Karen Hatter published an excellent article here this weekend about the many people she knows, including herself, who have suffered or even died for lack of prompt and adequate health care. Even though I am a lawyer, I am one of the people who has suffered greatly with depression and anxiety in the United States, greatly exacerbated by the lack of accessible health care and appropriate medication, as described below.
Now, with President Obama and some of his key spokespeople saying over the weekend that a “public option” was not essential to health care reform, risking leaving the public at the mercy of venal insurance companies, Democratic Party constituencies are pushing back, along with some of our representatives in the US Congress.
John Sweeney, president of the AFL-CIO, said the union will continue pressing House and Senate negotiators to keep a public plan. "The only way to force real competition on the insurance companies is a strong public plan option," he said. WaPost
The Washington Post is reporting that many Congresspeople will refuse to vote for a health care Bill that doesn’t include Public Option.
In the Senate, where negotiations are now focused, John D. Rockefeller IV (W.Va.) said that a public option, as the plan has become known, is "a must." Sen. Russell Feingold (Wis.) said that "without a public option, I don't see how we will bring real change to a system that has made good health care a privilege for those who can afford it."
House Speaker Nancy Pelosi (Calif.) said that the plan will be included in whatever bill is voted on in the House. "There is strong support in the House for a public option," she said, though she did not demand that the administration express support for the idea.
One Democrat predicted that without the provision, the bill could lose as many as 100 votes in the chamber. WaPost
Like Karen Hatter and the rest of Americans, I need regular health care. As a person who has chronic endogenous depression, I need to see a psychiatrist at least one every two months to get a fresh prescription for anti-depressant medication (nortryptaline) and an anti-anxiety medication (diazepam) that boosts the effect of the anti-depressant, the same way alcohol boosts the effects of drugs in the system.
Yesterday in Brazil, I made my bi-monthly trip looking for a doctor to prescribe the medication I need. The bad news is that I had to go to four different clinics before I found a doctor willing to write the description. The good news is that in all of these discussions I had with clinic staff, no one ever doubted my right under the Brazilian Constitutional to receive health services from the government for free, with no discussion of financial need, no co-pays, and no eligibility discussions.
At the third clinic I visited, the very helpful receptionist made sevaral calls, found a willing doctor, and sent me to that doctor’s office, where I received the needed prescription. The entire process took me three hours.
The further good news for me, that is shocking from a US-based perspective, is that the medical consultation, the prescription and all of the medications were provided to for free by Brazil’s public option health centers. I spent more money on a moto táxi than I did for a two-month prescription of the medications I needed.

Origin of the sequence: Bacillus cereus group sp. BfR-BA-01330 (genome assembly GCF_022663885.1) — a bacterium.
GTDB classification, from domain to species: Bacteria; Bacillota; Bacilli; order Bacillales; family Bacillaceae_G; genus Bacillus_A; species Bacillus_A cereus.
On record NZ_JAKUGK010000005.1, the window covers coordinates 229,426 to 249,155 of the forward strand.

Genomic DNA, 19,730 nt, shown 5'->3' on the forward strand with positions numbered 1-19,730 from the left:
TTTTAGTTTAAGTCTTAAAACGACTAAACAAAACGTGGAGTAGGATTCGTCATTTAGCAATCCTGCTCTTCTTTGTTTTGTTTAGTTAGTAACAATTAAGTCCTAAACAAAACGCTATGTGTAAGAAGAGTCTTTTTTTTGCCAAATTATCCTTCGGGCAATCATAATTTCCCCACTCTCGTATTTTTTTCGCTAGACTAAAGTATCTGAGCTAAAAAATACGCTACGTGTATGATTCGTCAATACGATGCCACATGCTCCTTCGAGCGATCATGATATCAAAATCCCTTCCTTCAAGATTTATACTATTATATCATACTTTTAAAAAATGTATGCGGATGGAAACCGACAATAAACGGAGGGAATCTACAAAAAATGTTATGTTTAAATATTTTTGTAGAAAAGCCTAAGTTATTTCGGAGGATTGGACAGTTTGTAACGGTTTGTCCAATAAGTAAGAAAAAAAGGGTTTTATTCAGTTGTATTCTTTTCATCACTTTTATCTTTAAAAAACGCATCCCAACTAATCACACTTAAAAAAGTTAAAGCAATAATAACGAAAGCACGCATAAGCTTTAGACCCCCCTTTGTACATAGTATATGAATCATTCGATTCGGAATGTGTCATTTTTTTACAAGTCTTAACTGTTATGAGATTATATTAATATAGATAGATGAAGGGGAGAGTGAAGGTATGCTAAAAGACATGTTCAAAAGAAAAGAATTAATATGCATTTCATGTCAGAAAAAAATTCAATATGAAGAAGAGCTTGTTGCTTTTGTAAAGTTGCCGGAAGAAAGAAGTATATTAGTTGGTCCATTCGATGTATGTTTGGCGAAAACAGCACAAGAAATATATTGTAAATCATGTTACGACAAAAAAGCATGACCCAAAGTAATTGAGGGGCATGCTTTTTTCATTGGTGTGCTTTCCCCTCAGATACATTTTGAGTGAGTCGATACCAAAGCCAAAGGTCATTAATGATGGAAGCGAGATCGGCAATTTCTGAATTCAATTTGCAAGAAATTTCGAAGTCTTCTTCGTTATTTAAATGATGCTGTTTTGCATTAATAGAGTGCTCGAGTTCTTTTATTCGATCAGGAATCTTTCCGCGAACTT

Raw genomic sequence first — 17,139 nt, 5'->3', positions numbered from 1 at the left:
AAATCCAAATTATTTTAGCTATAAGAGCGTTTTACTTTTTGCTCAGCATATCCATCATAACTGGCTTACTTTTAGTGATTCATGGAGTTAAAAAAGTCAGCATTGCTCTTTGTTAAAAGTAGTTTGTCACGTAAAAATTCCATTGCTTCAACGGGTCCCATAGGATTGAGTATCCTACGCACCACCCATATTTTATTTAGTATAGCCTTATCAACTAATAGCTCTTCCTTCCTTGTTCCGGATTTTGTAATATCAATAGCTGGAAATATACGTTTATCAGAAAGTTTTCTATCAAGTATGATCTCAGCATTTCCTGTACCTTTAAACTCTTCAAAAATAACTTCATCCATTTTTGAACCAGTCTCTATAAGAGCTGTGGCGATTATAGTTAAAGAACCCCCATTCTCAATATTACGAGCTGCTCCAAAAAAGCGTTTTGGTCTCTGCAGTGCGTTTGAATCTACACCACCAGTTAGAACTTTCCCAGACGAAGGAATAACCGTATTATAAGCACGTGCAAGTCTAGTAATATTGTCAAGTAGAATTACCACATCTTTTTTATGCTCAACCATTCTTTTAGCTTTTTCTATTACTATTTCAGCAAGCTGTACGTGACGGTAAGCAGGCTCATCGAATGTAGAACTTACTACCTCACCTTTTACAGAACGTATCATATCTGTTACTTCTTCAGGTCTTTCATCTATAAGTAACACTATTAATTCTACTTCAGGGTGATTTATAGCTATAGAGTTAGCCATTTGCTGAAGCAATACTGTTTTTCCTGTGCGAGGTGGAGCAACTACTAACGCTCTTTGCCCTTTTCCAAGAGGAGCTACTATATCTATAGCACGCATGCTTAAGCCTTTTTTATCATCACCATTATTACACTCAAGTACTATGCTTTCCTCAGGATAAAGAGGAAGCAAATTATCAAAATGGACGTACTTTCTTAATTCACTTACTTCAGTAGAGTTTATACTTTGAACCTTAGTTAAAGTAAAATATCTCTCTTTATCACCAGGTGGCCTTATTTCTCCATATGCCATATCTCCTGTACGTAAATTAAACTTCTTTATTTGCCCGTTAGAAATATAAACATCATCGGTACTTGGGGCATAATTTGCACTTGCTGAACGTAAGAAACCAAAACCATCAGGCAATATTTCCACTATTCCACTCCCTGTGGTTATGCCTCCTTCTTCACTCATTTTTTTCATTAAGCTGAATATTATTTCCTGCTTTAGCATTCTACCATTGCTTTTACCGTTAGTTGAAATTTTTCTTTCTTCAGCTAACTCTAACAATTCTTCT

Some people think it's "socialism" for people with medical illnesses to receive treatment without paying by cash or credit card, or working through a third party that skims 30% off the top of all health care provided. I don't care how they characterize the system that provides me with the medical care that is essential to my survival. Anyone who would argue against Americans receiving the medical attention and medicine we need is a person who needs to be ignored, no matter what spurious arguments they put forward.
I certainly wish I could see a psychiatrist this quickly in the United States, get a prescription this quickly, and get free medication this quickly. But, I know that I cannot. And since life and death medical care must come first, even before continued participation in the profession for which I was trained, I have decided to live in a country where my medical needs can be met within the institutions that are available to me. I discovered almost a decade ago that the United State is not that country. Ironically, in light of the relative wealth of the United States, the country where my needs are best met is the “Third World country” of Brazil.
Today and every day, I watch the “Public Option” negotiations in the US Congress with great interest to see if (some day) I and other Americans can receive in the United States of América the care and medication that I count on here, today, in Brazil.
In my opinion, the US Congress is now deciding whether the US will have a deficient sub-Third World health care system, guided only by the profit motive in a market designed to make doctors and medical care scarce and expensive, or whether the US will improve its medical care standards to that which is available now in the Third World.
I also read polls reporting that most people in Virginia are happy with their medical care (except the 15 % who have no access to health care at all). That's like saying that people who can swim are content at beaches and swimming pools that have no lifeguards. What about the people who can't swim, or those who can but still get into trouble in turbulent waters? That person might be you, regardless of what health "insurance" you believe you have today. I don't want and I don't think we need "health insurance"; I want and I think what many of us really want and need is health CARE, without the intermediaries.